As a member of the Transportation and Infrastructure Committee in the U.S House of Representatives, I have been pushing for increased investment in local transportation projects that give people more accessibility and increased convenience when it comes to new, smart mass transit options. Still, with continued gridlock in Washington, I believe that it’s time to act locally to address these issue head-on.
In 2008, County residents voted for and passed Measure R, which provided billions of dollars in critical funding for transportation projects. While Measure R has helped tremendously, building new light-rail and subway networks, as well as better roads to help reduce some of the traffic—it clearly wasn’t enough. That’s why now the State Legislature and MTA Board are considering an extension of Measure R which I am in full support of. With that said, however, I believe that we must make sure that whatever new mass transit measure is put forward, that it includes an inclusive plan to ensure that no community in the County is left behind or without mass transit options.
If we want to enact real, countywide reduction of greenhouse gases, then we ought to invest in mass transit projects in all corners of the County. This includes in the San Gabriel Valley in cities like Whittier, or in San Pedro, who got next to nothing from Measure R. It also means ensuring that the Green Line’s proposed extension of a mono-rail or a people-mover that goes all the way into LAX Airport, actually gets built so that less airport travelers will clog up the 405 freeway in and around Marina del Ray and the Beach Cities. Beyond mass transit, I believe the County can play a role in developing other non-vehicle related transit projects like safe bike lanes as well as more pedestrian-friendly and walkable community-based developments. And, I think the County has the ability to offer incentives to encourage commuters to do their part by minimizing the number of trips they take in a car, or to increase the use of carpooling and utilizing mass transit options more frequently.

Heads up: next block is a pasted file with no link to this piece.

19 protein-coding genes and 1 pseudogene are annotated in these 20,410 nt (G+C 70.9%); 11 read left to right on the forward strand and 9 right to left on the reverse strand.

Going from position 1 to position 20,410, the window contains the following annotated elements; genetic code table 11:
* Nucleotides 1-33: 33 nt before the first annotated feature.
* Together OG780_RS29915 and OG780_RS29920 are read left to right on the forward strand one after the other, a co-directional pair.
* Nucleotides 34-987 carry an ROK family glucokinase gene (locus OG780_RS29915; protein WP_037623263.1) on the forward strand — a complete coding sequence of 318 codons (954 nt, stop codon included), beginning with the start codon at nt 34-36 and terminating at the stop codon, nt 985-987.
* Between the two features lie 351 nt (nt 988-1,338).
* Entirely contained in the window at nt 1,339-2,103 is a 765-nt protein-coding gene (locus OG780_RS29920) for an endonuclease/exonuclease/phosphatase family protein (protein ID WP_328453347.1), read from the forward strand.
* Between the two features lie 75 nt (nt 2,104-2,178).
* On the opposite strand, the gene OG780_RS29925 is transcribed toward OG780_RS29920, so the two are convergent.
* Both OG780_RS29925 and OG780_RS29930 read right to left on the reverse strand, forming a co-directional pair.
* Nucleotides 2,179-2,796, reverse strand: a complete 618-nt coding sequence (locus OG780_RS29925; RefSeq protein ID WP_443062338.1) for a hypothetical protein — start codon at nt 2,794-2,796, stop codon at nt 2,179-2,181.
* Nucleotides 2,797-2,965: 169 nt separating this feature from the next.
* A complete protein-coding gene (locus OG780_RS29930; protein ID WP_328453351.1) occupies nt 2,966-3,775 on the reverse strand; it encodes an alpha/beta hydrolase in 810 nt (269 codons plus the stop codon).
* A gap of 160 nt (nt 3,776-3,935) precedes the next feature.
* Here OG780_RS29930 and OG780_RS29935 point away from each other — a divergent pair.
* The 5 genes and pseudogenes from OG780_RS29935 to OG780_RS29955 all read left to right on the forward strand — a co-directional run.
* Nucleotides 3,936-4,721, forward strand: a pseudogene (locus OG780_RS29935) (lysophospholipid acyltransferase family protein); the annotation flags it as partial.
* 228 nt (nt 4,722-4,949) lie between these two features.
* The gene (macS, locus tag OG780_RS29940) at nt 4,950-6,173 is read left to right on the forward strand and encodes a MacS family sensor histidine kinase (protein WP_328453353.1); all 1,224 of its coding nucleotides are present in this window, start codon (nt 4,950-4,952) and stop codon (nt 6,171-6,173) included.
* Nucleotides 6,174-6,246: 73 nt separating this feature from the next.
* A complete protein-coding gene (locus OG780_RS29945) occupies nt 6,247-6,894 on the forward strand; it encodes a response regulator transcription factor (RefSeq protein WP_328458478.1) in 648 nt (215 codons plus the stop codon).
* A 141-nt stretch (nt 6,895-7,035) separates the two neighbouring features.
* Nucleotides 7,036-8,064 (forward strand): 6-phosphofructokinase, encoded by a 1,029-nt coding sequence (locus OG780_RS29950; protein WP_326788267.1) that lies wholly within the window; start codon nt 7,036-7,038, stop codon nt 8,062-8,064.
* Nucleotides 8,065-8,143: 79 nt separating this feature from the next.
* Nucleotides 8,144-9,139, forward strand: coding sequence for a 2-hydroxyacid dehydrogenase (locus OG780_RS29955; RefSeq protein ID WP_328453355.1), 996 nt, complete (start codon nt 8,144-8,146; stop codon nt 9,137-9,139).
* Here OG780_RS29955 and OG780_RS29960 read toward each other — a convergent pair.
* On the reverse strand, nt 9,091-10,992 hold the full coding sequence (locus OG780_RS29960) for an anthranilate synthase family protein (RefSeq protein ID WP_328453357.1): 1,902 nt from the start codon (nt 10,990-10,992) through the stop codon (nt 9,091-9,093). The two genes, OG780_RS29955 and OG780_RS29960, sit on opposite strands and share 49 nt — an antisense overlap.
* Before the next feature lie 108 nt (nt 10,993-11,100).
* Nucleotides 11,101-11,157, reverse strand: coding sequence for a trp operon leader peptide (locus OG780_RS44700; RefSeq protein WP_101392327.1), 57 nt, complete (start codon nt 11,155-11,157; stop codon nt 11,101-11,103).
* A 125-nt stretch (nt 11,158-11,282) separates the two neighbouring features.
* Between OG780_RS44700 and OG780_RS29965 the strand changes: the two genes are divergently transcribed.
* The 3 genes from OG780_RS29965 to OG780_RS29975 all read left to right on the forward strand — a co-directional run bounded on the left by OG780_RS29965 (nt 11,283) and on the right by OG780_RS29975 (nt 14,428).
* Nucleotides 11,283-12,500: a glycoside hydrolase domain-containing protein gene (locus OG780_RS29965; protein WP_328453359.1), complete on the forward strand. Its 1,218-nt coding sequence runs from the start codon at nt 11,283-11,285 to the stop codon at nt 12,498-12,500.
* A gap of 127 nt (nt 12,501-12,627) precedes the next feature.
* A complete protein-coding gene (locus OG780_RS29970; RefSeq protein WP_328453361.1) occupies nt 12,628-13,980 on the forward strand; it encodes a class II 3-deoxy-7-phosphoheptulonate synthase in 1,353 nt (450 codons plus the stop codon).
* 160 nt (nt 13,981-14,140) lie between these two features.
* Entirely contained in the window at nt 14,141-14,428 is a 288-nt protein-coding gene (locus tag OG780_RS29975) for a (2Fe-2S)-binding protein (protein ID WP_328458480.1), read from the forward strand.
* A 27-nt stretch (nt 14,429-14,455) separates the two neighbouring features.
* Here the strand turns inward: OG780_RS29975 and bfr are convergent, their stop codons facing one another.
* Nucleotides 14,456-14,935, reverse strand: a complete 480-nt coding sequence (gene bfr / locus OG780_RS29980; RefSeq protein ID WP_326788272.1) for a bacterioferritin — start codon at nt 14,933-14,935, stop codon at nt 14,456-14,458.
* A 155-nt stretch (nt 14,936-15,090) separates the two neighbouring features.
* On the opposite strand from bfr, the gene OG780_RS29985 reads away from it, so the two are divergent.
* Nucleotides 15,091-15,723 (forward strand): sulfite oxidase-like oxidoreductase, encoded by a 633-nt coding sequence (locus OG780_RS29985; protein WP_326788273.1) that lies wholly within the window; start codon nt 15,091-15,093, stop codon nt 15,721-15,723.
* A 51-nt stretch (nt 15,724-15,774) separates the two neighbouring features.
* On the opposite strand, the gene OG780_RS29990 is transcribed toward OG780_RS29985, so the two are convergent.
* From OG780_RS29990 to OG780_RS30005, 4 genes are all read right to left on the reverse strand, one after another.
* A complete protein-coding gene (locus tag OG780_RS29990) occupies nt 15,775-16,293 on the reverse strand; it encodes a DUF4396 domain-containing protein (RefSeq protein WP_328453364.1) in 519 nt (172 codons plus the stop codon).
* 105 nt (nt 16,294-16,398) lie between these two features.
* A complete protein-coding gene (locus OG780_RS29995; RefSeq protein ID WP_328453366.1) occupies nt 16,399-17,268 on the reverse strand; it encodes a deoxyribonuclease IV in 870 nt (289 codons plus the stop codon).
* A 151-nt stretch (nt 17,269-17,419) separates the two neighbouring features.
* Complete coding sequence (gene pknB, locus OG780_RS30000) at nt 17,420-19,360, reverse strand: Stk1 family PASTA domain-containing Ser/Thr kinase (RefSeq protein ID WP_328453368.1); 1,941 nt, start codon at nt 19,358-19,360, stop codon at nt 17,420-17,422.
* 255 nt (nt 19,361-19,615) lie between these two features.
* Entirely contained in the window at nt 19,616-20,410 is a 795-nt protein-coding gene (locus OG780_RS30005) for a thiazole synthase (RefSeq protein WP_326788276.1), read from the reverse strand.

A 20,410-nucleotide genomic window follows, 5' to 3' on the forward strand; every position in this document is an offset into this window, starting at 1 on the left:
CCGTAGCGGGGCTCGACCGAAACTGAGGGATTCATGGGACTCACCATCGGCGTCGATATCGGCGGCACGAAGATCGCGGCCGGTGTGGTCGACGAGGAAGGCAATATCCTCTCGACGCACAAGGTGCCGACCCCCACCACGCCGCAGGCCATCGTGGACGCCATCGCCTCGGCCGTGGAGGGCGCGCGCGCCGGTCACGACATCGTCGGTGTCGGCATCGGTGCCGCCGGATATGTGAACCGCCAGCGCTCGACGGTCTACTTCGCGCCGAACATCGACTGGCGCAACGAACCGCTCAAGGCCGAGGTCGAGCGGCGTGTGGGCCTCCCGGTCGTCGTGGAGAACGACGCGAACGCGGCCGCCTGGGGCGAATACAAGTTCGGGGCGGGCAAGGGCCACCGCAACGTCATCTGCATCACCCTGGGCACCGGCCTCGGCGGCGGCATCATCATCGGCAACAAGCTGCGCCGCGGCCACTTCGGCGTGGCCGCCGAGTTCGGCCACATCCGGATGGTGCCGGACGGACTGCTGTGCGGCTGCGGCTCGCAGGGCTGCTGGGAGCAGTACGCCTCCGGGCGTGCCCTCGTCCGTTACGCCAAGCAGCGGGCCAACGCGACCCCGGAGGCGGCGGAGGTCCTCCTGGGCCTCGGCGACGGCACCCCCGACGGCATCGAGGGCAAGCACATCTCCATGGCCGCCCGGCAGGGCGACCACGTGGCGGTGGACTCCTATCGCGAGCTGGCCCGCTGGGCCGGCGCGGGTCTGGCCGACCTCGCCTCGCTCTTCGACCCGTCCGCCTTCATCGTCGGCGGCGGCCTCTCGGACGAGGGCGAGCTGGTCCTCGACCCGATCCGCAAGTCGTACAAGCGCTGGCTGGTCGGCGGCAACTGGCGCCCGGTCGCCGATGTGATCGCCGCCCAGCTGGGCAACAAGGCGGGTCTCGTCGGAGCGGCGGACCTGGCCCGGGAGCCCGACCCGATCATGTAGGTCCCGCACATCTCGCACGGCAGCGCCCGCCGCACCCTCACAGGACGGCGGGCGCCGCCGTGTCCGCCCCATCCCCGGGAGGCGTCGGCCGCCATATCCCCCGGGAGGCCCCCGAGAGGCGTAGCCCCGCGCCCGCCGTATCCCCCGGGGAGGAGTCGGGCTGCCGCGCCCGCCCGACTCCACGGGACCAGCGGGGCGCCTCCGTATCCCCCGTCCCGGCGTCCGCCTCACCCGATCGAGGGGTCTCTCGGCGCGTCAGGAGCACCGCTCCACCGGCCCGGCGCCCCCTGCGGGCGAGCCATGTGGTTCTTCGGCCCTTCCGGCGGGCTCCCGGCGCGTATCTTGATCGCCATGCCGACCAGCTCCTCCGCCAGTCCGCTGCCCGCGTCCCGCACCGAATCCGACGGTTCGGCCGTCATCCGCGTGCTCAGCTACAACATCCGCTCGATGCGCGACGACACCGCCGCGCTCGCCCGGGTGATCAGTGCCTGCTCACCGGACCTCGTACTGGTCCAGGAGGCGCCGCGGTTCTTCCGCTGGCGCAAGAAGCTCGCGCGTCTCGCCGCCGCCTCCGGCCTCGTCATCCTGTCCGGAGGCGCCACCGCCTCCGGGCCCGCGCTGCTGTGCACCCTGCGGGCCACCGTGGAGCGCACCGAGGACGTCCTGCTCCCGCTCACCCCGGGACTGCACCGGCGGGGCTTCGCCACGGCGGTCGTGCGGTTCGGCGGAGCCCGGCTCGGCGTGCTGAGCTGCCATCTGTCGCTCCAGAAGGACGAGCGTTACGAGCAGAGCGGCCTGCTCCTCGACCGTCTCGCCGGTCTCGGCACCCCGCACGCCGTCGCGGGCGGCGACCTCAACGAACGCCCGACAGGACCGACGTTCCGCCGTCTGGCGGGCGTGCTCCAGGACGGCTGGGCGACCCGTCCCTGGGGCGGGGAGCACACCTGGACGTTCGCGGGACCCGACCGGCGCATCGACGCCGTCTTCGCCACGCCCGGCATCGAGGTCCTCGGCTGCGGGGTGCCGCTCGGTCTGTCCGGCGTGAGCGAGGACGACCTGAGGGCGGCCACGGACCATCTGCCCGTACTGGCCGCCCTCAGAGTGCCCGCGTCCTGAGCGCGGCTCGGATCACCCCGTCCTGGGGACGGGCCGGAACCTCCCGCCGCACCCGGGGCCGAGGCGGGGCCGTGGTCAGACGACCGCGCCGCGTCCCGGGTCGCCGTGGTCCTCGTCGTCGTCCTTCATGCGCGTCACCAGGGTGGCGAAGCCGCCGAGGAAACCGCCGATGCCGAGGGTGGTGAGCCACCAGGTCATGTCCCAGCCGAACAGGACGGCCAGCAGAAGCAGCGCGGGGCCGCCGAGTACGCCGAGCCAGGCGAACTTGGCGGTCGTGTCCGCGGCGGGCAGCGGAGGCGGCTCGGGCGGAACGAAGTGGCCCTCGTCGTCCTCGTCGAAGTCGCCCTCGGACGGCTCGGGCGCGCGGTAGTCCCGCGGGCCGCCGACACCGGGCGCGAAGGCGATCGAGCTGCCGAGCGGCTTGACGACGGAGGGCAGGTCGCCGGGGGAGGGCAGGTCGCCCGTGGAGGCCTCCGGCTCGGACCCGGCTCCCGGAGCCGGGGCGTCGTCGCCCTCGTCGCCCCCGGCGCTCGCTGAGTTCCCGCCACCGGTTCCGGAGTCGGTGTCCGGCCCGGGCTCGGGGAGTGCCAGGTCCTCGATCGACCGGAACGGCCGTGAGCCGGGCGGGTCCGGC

10. Support for Bike Share programs is growing across southern California. How do you see your district getting involved in this program? How can you make sure that Bike Share programs prioritize equity to ensure that working class and low-income community members benefit from the program?
I think Bike Share programs are wonderful and a great way to move Los Angeles into a less fuel dependent direction. With that being said, we need to make this a widespread initiative to include all communities, not just the most wealthy. In order to do so, I will get the County involved in Bike Share programs to make costs affordable, locations safe, and bikes accessible.
11. Multiple sources report that communities of color and low-income neighborhoods are more likely to get ticketed while riding their bike and burdened by the cost of tickets. Would you support actions to address this racial justice issue, such as a countywide ticket diversion program that allowed people ticketed for certain infractions to attend a class on safe bicycle riding and thus reduce their fines?
Yes. Absolutely. Discrimination of all kinds is flat out unacceptable and I will work on the Board of Supervisors combat it where ever possible. That means instituting a countywide ticket diversion program and ensuring that peace officers do not target communities of color.